Owl City

Owl City
Owl City's Adam Young. Photo by Dave Kotinsky / Getty Images

Pop Music from Insomnia

What is a 20 year old with insomnia to do in his unwanted early morning waking hours? If you are Adam Young, you start putting together songs with a computer and keyboards in your parents basement. That's where the story of Owl City begins. In a basement in Owatonna, Minnesota in 2007, Adam Young put together some songs, recorded them and posted them to MySpace calling himself Owl City.

The songs soon took off and Owl City ended up with a viral hit, the song "Hello Seattle."

Adam Young's First Released Recordings As Owl City

Owl City's first official release was a self-released EP titled Of June in 2007. It includes the song "Hello Seattle." In 2008 a full length album appeared titled Maybe I'm Dreaming. It was again self-released and built Owl City's fan following further. Of June peaked at #15 on Billboard's Electronic Albums chart and Maybe I'm Dreaming climbed to #13

Owl City's 'Ocean Eyes' Breakthrough

In February 2009, Adam Young signed a contract with Universal Republic to record as Owl City. The first major label album Ocean Eyes was released digitally in July 2009. The single "Fireflies" was chosen as the iTunes single of the week, and it generated intense interest in the album. Ocean Eyes featured guest vocals from Relient K's Matt Thiessen on four songs. It reached #27 on the Billboard Top 200 album chart and "Fireflies" began climbing the Billboard Hot 100.

In late fall of 2009 "Fireflies" hit #1 on the Billboard Hot 100. In early 2010 it topped the UK pop singles chart. The success of "Fireflies" helped propel Ocean Eyes into the top 10 and a platinum sales certification.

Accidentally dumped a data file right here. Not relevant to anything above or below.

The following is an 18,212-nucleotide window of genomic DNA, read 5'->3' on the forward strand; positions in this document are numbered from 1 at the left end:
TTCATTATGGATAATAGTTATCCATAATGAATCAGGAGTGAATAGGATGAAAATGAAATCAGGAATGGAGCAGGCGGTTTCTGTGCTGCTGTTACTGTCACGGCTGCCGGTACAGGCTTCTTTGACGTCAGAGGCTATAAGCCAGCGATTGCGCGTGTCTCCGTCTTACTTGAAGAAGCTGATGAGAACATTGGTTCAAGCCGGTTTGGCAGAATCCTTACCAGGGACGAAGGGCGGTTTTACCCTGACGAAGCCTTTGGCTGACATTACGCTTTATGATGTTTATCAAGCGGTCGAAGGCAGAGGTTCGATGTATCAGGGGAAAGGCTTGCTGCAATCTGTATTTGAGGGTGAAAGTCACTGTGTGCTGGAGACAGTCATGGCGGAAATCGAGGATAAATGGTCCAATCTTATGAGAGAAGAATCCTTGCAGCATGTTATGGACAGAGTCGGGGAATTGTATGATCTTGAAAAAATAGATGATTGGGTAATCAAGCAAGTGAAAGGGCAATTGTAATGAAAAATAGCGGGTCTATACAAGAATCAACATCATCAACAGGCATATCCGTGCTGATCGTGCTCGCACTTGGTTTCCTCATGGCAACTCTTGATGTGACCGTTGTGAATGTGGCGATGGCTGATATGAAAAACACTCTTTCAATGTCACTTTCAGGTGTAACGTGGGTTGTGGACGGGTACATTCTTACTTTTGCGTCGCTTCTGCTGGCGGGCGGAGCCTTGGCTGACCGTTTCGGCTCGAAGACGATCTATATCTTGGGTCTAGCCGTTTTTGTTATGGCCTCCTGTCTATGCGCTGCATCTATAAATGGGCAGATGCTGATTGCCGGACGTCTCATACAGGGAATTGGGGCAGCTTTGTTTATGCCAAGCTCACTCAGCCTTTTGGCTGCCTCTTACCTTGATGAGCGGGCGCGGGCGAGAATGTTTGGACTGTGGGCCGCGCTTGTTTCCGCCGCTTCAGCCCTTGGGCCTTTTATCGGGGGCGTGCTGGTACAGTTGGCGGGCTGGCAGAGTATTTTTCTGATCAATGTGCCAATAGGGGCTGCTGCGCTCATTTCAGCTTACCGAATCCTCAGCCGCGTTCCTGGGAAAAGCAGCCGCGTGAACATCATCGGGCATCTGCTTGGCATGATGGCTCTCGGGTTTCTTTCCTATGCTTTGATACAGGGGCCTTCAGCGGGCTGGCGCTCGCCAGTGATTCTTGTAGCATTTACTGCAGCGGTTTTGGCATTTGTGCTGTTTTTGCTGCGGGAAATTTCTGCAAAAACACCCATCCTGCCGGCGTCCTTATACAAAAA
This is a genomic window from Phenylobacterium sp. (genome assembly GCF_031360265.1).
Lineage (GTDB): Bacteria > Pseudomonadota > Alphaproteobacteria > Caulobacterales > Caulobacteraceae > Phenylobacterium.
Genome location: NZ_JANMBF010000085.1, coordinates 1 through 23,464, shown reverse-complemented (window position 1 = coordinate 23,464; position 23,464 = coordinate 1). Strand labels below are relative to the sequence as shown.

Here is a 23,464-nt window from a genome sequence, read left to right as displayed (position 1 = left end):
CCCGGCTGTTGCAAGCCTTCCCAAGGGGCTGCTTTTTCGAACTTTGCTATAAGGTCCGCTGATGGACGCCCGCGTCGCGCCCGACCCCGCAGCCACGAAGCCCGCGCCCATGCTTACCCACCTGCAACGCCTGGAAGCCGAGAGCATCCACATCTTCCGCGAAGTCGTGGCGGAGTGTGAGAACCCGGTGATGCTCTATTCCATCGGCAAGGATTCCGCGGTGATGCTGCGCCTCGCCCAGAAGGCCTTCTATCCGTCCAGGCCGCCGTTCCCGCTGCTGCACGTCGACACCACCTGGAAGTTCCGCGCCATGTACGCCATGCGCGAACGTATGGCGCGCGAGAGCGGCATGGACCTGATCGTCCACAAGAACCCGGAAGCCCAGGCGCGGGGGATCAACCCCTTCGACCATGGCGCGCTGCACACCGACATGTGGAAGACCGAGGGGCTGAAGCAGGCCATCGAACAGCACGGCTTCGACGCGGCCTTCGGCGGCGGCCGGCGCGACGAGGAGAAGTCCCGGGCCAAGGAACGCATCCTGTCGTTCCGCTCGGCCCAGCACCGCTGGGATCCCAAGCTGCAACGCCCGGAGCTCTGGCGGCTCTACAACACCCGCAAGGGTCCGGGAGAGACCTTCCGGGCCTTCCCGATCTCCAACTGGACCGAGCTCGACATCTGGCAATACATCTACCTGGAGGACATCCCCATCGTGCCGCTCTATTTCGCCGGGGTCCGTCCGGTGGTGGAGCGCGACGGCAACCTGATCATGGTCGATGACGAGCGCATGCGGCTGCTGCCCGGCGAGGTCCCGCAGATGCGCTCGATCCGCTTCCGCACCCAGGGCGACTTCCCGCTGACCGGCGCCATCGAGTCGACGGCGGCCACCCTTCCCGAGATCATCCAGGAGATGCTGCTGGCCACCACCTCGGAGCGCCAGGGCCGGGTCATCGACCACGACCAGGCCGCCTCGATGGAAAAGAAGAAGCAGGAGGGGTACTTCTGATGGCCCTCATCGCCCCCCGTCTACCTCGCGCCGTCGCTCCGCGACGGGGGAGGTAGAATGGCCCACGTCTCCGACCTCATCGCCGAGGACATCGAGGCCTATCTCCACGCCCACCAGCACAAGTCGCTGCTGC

Side Projects

Adam Young maintains a number of side projects. They include the ambient sounds of Port Blue, a trio called Windsor Airlift, the experimental music of Insect Airport, and the ocean inspired Seagull Orchestra.

Adam Young frequently acknowledges the inspiration his Christian faith provides for all of his music.

Owl City Discography

  • 2008 - Maybe I'm Dreaming
  • 2009 - Ocean Eyes - #8
  • 2011 - All Things Bright and Beautiful - #6
  • 2012 - The Midsummer Station - #7
  • 2015 - Mobile Orchestra - #11

All Things Bright and Beautiful

Following up his breakthrough pop chart success, Adam Young stretched in new musical directions on his 2011 album All Things Bright and Beautiful. It includes elements of folk, hip hop, and trance music. Among the guests on the album are Matt Thiessen again, Canadian singer-songwriter Lights, and Adam Young's mother Joan. The first single "Alligator Sky" included rapping from Shawn Chrystopher. Remixes include raps from B.o.B. and Big Boi of Outkast. The single failed to repeat Owl City's earlier pop success, but the album reached the top 10 and was one of the 10 biggest albums of the year on Billboard's Electronic Albums chart.

The Midsummer Station

In early 2012, Adam Young announced that he would be working with outside producers on his fourth studio album The Midsummer Station. Ultimately, he continued to do most of the production himself but the song "Shooting Star" was co-produced and co-written by Stargate.

In advance of the album, the single "Good Time" with Carly Rae Jepsen was released. It returned Owl City to the pop top 10. The album was another top 10 hit, and "Shooting Star" broke into the adult pop radio chart as the project's second single.

Mobile Orchestra

In between full-length studio albums, Owl City worked on a number of other projects. In 2014 he released the single "Beautiful Times" with violinist Lindsey Stirling. He appeared on the Paul McCartney tribute album The Art of McCartney performing "Listen To What the Man Said." For Christmas 2014 he released the song "Kiss Me Babe, It's Christmas Time."

The fifth Owl City studio album Mobile Orchestra appeared in the summer of 2015. It included the single "Verge" with Aloe Blacc on vocals, a collaboration with brother group Hanson on "Unbelievable," and a country collaboration "Back Home" with singer Jake Owen.

Mobile Orchestra peaked at #11 on the Billboard album chart.